After causing catastrophic flooding in south eastern Texas, Hurricane Harvey weakened to a Tropical Depression and moved inland over Louisiana on Thursday, 31 August. As the storm moves north eastward, the National Weather Service has warned that flooding rain could affect parts of Tennessee, Kentucky and Mississippi.
Meanwhile in south eastern Texas the death toll has now climbed to 44 as emergency teams continue to carry out rescue operations. Around 35,000 people are still in temporary shelters. Authorities in Texas report that 7,000 homes have been destroyed by the storm and floods. Thousands more have been severely damaged.
Several rivers in Texas are likely to remain above major flood stage into the weekend, including the Guadalupe, Brazos, Trinity, and Neches Rivers. Some flood warnings therefore remain in effect for south-east Texas as well as parts of south-west Louisiana.
After causing catastrophic flooding in areas around Houston from 27 August, the bands of torrential rain brought by Hurricane Harvey moved further east. Major flooding was reported in Port Arthur, a city of 55,000 people situated about 160 km east of Houston.
Harvey dumped nearly 47.35 inches (1202.69 mm) of rain in the Beaumont / Port Arthur area between 24 and 30 August, the National Weather Service said.
Jack Brooks Regional Airport in Beaumont, Texas, recorded a record 26.03 inches (661.16 mm) of rain on Tuesday 29 August, beating the old record of 12.77 inches (324.35 mm).
Some flooding was also reported in areas around Lake Charles, Louisiana, where evacuations were carried out and some homes suffered damage.
Affected Areas and Recovery in Texas
Texas Governor Greg Abbott requested and was approved a Presidential Disaster Declaration for the following affected counties: Aransas, Bee, Brazoria, Calhoun, Chambers, Colorado, Fayette, Fort Bend, Galveston, Goliad, Hardin, Harris, Jackson, Jasper, Jefferson, Kleberg, Liberty, Matagorda, Montgomery, Newton, Nueces, Orange, Sabine, San Jacinto, San Patricio, Refugio, Victoria, Waller, and Wharton counties for Individual Assistance and assistance with debris removal and emergency protective measures (Categories A and B), including direct federal assistance, under the Public Assistance program.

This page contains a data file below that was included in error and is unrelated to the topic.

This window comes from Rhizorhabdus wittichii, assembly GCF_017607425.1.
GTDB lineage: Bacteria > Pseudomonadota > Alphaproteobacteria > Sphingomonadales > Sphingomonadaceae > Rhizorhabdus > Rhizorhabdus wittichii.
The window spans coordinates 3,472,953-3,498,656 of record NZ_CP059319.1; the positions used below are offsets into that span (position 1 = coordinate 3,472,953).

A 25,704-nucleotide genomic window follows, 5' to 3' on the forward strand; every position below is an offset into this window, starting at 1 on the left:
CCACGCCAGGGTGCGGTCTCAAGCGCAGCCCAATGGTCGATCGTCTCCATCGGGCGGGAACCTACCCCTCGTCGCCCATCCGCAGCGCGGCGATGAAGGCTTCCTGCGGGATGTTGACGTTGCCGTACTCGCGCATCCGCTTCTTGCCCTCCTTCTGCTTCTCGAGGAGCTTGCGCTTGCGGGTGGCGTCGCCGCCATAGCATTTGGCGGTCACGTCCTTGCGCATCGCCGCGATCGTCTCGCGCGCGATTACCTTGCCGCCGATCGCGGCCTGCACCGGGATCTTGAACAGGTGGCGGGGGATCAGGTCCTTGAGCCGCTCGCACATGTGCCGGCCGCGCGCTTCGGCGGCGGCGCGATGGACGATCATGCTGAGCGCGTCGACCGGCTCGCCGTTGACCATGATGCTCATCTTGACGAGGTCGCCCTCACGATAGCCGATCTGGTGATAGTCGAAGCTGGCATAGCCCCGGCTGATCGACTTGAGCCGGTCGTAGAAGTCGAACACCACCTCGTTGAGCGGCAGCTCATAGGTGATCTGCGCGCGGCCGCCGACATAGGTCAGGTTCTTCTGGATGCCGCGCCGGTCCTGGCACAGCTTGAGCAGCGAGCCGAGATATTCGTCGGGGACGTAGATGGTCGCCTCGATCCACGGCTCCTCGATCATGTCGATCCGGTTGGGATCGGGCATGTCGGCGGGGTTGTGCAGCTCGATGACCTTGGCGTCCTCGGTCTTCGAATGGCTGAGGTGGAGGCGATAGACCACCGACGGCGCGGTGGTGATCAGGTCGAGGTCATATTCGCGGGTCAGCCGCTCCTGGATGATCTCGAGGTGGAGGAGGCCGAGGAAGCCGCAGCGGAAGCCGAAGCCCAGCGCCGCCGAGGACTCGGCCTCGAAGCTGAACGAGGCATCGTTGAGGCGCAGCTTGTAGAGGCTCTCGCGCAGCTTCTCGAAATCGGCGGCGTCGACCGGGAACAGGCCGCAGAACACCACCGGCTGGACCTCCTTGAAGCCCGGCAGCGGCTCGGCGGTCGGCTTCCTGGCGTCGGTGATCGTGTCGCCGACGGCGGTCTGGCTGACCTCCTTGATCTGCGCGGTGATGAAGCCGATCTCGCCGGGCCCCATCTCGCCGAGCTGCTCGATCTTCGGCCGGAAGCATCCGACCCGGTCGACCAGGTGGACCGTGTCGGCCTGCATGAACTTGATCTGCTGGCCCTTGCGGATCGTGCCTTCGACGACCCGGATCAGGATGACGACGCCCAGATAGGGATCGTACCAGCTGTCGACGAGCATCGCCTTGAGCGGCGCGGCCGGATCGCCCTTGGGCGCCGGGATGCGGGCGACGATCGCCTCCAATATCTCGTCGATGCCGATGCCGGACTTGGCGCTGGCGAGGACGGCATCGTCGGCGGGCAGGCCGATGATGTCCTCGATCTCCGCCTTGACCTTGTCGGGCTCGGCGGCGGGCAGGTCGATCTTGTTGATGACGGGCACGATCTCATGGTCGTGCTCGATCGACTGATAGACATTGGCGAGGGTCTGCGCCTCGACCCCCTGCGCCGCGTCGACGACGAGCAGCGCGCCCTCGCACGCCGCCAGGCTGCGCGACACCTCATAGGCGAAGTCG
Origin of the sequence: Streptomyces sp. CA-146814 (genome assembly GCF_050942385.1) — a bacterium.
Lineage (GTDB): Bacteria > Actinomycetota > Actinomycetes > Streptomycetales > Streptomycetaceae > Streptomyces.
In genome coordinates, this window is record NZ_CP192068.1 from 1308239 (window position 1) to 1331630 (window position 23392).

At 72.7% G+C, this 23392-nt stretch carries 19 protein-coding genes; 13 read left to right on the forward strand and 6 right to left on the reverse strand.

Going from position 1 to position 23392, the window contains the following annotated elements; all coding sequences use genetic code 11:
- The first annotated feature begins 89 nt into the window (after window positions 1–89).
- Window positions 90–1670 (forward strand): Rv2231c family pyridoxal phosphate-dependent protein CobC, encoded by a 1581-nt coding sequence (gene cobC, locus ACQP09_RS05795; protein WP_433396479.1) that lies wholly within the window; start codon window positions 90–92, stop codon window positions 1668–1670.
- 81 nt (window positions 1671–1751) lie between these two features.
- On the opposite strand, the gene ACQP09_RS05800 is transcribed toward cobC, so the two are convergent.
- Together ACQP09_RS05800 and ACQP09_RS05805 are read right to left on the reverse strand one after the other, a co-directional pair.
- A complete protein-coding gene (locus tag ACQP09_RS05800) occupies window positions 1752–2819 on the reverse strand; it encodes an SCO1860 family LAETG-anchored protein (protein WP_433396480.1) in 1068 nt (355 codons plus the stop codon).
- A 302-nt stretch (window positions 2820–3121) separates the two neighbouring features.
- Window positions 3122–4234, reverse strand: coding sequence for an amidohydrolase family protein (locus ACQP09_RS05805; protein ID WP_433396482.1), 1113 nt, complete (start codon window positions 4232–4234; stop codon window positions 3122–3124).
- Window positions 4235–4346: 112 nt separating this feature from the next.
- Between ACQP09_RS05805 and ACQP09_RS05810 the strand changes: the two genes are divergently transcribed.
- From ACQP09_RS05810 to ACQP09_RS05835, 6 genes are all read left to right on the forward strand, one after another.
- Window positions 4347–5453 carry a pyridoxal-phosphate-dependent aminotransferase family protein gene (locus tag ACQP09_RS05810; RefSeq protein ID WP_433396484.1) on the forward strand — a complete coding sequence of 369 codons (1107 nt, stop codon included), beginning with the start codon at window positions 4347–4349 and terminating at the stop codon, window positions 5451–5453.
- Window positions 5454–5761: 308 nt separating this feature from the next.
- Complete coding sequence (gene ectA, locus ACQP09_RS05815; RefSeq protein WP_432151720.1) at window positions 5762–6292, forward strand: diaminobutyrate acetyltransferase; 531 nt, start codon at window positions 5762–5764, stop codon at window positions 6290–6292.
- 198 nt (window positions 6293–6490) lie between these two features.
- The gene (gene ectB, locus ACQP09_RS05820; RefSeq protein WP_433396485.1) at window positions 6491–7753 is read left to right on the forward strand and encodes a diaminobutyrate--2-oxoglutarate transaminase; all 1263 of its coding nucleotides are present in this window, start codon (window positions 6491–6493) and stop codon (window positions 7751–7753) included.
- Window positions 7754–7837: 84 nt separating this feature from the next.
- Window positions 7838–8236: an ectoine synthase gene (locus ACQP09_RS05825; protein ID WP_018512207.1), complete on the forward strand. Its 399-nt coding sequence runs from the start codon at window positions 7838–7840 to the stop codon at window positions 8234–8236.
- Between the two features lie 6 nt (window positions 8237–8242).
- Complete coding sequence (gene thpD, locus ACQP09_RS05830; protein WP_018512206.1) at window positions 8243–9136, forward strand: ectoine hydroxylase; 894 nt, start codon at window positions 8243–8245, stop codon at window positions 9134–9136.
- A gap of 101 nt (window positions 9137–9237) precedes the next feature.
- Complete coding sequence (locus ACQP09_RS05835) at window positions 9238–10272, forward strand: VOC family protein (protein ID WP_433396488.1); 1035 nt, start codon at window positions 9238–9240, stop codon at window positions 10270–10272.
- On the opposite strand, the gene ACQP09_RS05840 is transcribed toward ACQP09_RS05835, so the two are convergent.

Bexar, Dallas, Tarrant and Travis counties are eligible for emergency protective measures (Category B), including direct federal assistance, under the Public Assistance program.
US Department of Homeland Security’s Federal Emergency Management Agency (FEMA) and its federal partners continue to mobilize thousands of personnel and resources to support state, local and tribal efforts throughout the region.
Local media report that 44 people have died in the storm and floods. This figure may rise further as rescue workers continue to search for survivors and bodies in an operation that could take up to two weeks.
Rescues and Evacautions Continue
Almost a week after Hurricane Harvey made landfall, evacuations are continuing throughout affected areas. Between 30 and 31 August, Texas Military Department (TMD) and state partners conducted over 4,000 ground missions and 350 plus air missions in the Houston area resulting in over 4,500 ground assisted evacuations and 350 ground assisted rescues.
TMD has 14,000 personnel mobilized in support of civil authorities in response to Harvey, with over 600 Vehicles, 43 boats, 33 Rotary Wing and two Fixed Wing aircraft in operation.
Thousands of Homes Destroyed
Texas Department of Public Safety reported on 31 August that 34,575 people are housed in over 200 shelters across affected areas in Texas.
The Department also reported that 84,582 homes have been affected by Hurricane Harvey, with 37,146 suffering major damage and 6,804 completely destroyed.
Many of the homes suffering major damage were in Galveston (7,310), Harris (11,625) and Jefferson (16,000) counties.
Businesses, Utilities and Roads
Major damage was also reported to 2,881 businesses. Oil refineries and pipelines have been shut down in affected areas. Local media report that a fire broke out at a chemical plant near Houston.
Public Utilities Commission (PUC) in Texas reports that, as of 31 August, approximately 224,127 customers were without power due to the impacts of the storm.
Texas Department of Transportation (TxDOT) reported that 506 highways across affected areas of Texas were closed or flooded.
Texas Department of Public Safety said that record flooding was recorded in the Sabine, Brazos Basin, Neches and Trinity basins. Major flooding was reported in the Guadalupe, San Jacinto, Lavaca-Navidad, Colorado and San Bernard basins.
Hurricane Harvey dumped more than 50 inches / 1270 mm of rain in some areas of Texas. Figures below (in inches) according to NWS for a period from 24 to 30 August, 2017:
- Cedar Bayou – 51.88
- Clear Creek – 49.40
- Dayton – 49.23
- Marys Creek At Winding Road – 49.20
- Beaumont/Port Arthur – 47.35
- Santa Fe – 46.70
- Pasadena – 45.74
- Horsepen Creek At Bay Area Blvd – 45.60
- South Houston – 44.91
- Bayou Conway – 22.25
- Bayou Toro Near Toro – 20.62
Flood Warnings for Ohio River Valley
The National Weather Service said that the remnants of Hurricane Harvey will progress up the Ohio River Valley and the Mid-South on Friday and heavy rainfall will increase the threat of flash flooding, especially in the Ohio River Valley. There is also a chance of severe thunderstorms, with the possibility of a few tornadoes, in the Southern Appalachians and the Carolinas.